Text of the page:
In this first week after the incident, Lu Etta remained sequestered at the sanitarium and not available to any of the reporters from the San Francisco newspapers clamoring for an interview. She was allowed to speak to one man who she believed was a reporter, but was actually an attorney for Dr. Burke. Meanwhile, Burke’s sister-in-law emerged as a spokesperson for the family and repeatedly stated Lu Etta was mad as a hatter, had threatened to drown the baby, and probably had the stick of dynamite in her mouth before she lost her nerve at the last moment.

The DA had Lu Etta moved to the county hospital, where she was now available to journalists. She told them Burke was the father of her child – who was named “Willard P. Burke Smith” – and they had carried on an affair since 1906. When asked about this, Burke’s sister-in-law claimed many babies born at the sanitarium were named after the good doctor.

When the sheriff returned, Dr. Burke was arrested and charged with “using an explosive with intent to injure a human being.” The shocking news spread quickly around Santa Rosa and a large crowd gathered at the courthouse to see Burke arrive for his arraignment. The $20,000 bail was immediately posted, with Burke being represented in court by attorney James Wyatt Oates.

The account here continues with just local Press Democrat coverage of the story, as outside reporting was sometimes sensationalized and unpredictably muddled. Still, the PD did neglect to mention some important details, such as Lu Etta’s Berkeley connections, which were important to know in one of the developments transcribed below. She was studying philosophy at UC/Berkeley during 1907 and 1908, living at the time as a boarder in the home of William File, who told reporters she had no suitors but visited Dr. Burke in San Francisco once a week. After she moved out the File family received a letter that she had married and had a child. The PD also did not mention Burke having told a colleague months before the explosion that he expected she would someday commit suicide by using dynamite.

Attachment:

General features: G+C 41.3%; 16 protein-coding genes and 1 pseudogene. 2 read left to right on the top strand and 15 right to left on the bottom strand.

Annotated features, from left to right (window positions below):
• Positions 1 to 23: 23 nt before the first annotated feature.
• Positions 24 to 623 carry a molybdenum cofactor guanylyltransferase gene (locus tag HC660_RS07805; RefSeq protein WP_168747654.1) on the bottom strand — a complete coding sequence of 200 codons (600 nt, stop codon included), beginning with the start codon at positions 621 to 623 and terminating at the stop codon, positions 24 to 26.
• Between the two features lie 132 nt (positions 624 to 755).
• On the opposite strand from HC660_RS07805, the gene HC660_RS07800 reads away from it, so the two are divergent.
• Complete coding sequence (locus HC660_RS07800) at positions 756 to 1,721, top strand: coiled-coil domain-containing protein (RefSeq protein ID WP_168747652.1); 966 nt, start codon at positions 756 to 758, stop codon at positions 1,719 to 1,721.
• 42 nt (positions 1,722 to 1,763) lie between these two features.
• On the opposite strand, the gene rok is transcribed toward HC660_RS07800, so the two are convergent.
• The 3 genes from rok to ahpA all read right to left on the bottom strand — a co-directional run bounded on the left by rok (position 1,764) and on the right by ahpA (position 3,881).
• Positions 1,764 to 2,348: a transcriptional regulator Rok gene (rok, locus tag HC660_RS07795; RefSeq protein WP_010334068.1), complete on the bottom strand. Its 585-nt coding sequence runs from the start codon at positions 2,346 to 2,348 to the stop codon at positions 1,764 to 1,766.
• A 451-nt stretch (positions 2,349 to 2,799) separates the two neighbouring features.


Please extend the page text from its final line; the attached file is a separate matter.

Dispatch From Oroville Last Night Gives Startling Details
Officials Go to Mine–Luella Smith Must Not Talk–Brother Visits Sister–Tent in Evidence–The Investigation
Oroville, Feb. 14–Positive evidence has been secured here that Dr. W. P. Burke, of Burke’s Sanitarium, Sonoma county, secured six sticks of dynamite from his mine at Kanaka Peak, Butte county, on December 20.

The officers declare that they have a complete case against him.

On December 20, while on a visit to his mine the dynamite was given to Dr. Burke by Thomas Riley, a miner employed by Burke. He was given careful instructions in regard to preparing and firing the fuse by James Hedge, the foreman, and Riley, and he listened to what they said with the closest attention. The men prepared and fired a charge for his instruction.

Dr. Burke explained that he wanted the dynamite for the purpose of blowing up a boulder at the Sanitarium.

Dr. Burke again visited his mine on February 1, and told the man, in response to the questions they propounded, that he had touched off the dynamite and it had completely shattered the rock.

Sheriff Chubuck of Butte county and Sheriff Smith of Sonoma county secured the final evidence. At first it was believed that the dynamite had been secured at the Phoenix mine at Hurleton, but the officers declare now that it was obtained at Burke’s mine at Kanaka Peak, which is far more remote and unfrequented spot.